One reason for the longer timeframe is that women often want to know a lot about your program before they take out their checkbooks. “Frankly, women ask a lot harder questions. They want to know in great detail where their money is going and what it is doing,” Padgett says.

“Women are interested in literally everything within the department,” Abbe adds. “They’ll ask things like, ‘Are you good people? Do you treat your staff well? Who are the students this money will be helping?’”

Siobhán O’Riordan, Director of the Boston-based women’s philanthropy group Giving New England, says that answering these questions is critical to the process. She points out that would-be donors can now turn to philanthropic advisors, financial advisors, and even lawyers for guidance on putting their dollars to work for causes they care about, and that’s a path many women are taking.

“The reality is, if development departments don’t provide potential donors with the information they need to feel good about giving, other people will,” O’Riordan says. “Athletic department fund-raisers who learn to think of themselves as educators will see results. Skilled fund-raisers can take a woman who has money and the desire to make a difference but doesn’t know how and help her figure it out.”

In general, women are most interested in seeing their money provide more and better opportunities than they had. “Fewer opportunities have traditionally been available for women, so they don’t take them for granted,” Barta says. “A woman who experienced a lack of a scholarship often feels very motivated to make sure scholarships are there for today’s young women.”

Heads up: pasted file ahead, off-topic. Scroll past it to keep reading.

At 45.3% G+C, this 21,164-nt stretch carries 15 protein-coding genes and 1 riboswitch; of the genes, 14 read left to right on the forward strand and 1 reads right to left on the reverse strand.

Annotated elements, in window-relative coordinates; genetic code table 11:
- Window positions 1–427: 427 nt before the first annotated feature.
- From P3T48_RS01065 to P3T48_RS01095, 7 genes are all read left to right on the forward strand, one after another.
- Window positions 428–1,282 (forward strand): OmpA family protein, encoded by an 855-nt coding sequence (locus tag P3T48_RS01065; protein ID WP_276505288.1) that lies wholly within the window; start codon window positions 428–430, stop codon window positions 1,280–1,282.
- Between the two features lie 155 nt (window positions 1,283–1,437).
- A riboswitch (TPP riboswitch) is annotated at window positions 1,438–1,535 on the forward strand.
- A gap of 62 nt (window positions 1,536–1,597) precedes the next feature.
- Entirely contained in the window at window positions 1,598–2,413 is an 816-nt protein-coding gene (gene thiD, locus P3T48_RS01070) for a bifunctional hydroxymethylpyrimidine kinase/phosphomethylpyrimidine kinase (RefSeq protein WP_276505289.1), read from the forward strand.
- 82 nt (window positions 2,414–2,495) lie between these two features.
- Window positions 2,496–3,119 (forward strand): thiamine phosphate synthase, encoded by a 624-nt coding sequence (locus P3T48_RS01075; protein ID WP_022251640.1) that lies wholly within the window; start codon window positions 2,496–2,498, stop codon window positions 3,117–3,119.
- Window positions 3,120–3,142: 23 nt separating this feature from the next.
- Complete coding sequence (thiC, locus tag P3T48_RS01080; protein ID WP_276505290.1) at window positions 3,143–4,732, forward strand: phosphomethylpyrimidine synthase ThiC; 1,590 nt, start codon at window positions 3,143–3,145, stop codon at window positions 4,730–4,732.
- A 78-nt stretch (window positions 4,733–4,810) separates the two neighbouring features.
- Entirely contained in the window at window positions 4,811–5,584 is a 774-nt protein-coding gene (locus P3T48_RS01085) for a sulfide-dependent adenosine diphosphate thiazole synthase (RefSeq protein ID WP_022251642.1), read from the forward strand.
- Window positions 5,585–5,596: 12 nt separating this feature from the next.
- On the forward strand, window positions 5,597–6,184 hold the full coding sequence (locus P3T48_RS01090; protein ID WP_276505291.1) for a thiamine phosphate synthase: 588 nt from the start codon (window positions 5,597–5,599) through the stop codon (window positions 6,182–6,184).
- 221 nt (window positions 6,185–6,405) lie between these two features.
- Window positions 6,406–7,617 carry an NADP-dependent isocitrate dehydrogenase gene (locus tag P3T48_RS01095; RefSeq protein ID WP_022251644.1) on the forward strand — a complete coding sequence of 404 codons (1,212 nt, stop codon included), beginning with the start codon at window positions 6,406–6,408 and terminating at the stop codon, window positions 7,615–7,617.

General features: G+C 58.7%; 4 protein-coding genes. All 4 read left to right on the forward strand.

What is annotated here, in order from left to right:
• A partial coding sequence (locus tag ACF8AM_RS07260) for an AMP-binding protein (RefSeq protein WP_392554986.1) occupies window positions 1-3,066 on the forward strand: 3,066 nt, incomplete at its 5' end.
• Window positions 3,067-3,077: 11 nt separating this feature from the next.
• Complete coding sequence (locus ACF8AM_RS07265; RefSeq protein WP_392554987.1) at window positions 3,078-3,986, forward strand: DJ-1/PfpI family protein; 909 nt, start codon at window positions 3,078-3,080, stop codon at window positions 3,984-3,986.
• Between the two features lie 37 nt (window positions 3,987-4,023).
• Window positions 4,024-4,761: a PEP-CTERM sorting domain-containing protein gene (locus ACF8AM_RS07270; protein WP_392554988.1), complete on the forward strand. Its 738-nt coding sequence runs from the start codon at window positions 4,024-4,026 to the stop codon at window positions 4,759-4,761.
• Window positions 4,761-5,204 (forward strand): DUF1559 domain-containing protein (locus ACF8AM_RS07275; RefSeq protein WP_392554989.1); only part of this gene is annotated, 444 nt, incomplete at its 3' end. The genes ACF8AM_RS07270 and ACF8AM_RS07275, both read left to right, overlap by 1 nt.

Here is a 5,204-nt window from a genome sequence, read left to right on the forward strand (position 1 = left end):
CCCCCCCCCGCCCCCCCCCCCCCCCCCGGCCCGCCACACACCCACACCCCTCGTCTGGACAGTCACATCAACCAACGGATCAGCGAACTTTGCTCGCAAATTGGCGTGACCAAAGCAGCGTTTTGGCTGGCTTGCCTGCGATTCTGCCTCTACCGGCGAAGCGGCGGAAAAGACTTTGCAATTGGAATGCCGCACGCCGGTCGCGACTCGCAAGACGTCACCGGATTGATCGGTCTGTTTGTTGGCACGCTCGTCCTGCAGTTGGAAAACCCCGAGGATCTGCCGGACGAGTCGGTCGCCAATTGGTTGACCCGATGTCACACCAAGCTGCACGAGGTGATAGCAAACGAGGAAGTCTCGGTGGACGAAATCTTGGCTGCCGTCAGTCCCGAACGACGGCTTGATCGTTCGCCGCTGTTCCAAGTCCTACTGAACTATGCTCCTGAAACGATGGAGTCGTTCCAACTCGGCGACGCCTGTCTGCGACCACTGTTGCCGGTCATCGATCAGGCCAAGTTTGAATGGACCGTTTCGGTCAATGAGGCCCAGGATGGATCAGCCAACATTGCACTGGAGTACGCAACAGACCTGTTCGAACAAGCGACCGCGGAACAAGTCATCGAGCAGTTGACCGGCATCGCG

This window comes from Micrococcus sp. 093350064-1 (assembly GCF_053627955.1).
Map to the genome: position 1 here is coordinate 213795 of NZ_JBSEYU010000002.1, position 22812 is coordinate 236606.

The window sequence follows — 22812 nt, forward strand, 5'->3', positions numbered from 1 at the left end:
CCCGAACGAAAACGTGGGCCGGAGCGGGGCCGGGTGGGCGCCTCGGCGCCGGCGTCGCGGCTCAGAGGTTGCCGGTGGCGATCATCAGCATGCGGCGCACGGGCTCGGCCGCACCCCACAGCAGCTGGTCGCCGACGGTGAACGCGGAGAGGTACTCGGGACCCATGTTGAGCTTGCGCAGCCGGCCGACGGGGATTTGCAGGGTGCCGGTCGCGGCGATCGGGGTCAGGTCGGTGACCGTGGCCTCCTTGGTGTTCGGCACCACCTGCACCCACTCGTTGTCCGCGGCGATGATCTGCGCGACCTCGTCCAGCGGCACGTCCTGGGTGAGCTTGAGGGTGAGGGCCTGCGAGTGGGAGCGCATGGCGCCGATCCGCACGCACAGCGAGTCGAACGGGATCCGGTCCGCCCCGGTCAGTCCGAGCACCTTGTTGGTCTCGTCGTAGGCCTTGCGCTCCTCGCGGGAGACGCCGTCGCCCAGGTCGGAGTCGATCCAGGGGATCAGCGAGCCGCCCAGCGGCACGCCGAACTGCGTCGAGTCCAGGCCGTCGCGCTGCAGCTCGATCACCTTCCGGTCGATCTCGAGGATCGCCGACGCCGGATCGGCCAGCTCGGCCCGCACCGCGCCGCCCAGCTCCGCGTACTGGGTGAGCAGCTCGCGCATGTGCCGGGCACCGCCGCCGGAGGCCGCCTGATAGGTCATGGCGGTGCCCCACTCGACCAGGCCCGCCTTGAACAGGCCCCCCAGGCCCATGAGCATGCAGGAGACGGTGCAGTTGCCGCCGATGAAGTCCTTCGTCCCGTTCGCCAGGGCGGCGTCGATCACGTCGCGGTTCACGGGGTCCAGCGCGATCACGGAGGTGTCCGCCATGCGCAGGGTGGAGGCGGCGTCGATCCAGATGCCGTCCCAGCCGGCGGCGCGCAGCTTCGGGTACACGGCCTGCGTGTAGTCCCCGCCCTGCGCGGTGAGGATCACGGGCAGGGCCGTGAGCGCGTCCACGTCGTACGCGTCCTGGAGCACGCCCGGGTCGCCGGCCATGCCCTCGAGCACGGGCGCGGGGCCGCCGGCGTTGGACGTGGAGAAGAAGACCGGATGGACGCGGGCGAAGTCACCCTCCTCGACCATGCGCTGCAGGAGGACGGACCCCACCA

“Women will give when they can see that their donations are creating something new,” says O’Riordan, “whether it’s a scholarship that wasn’t available before or moving a women’s sport from club status to intercollegiate status.”

“There’s tremendous interest right now in what athletics can do for women,” says Ann Sanders, Director of the New England Woman’s Fund, based in Boston. “An effective focus of any fund-raising campaign with women is to talk about how sports help build self-esteem and confidence, teach leadership skills and determination, and make women more likely to graduate and less likely to get osteoporosis. Women care about making these things happen for the next generation.”

IT’S PERSONAL
Female donors are also interested in personal connections with the causes they donate to. In many cases, that means reconnecting them with the athletic program. Especially with pre-Title IX athletes, this can take some legwork.

Several universities have found that hosting retroactive letter-winner ceremonies can be a great start. Female athletes who participated before a school awarded varsity letters to women are invited back to campus, honored for their contributions, and awarded an overdue letter.

Central Michigan University’s first retroactive lettering ceremony took place in October 2000. Letters were awarded to female athletes who played against outside competition from 1944-1985. Of the more than 600 women invited, 250 attended from 23 states.

“Without exception, the retroactive lettering ceremony has reconnected the women who were there,” says CMU Senior Associate Athletic Director Marcy Weston. “Not a week goes by without someone who was at the event getting in touch with us to get a contest schedule or plan a trip to see a game. Before we did this, most of those connections had been broken for a long time.”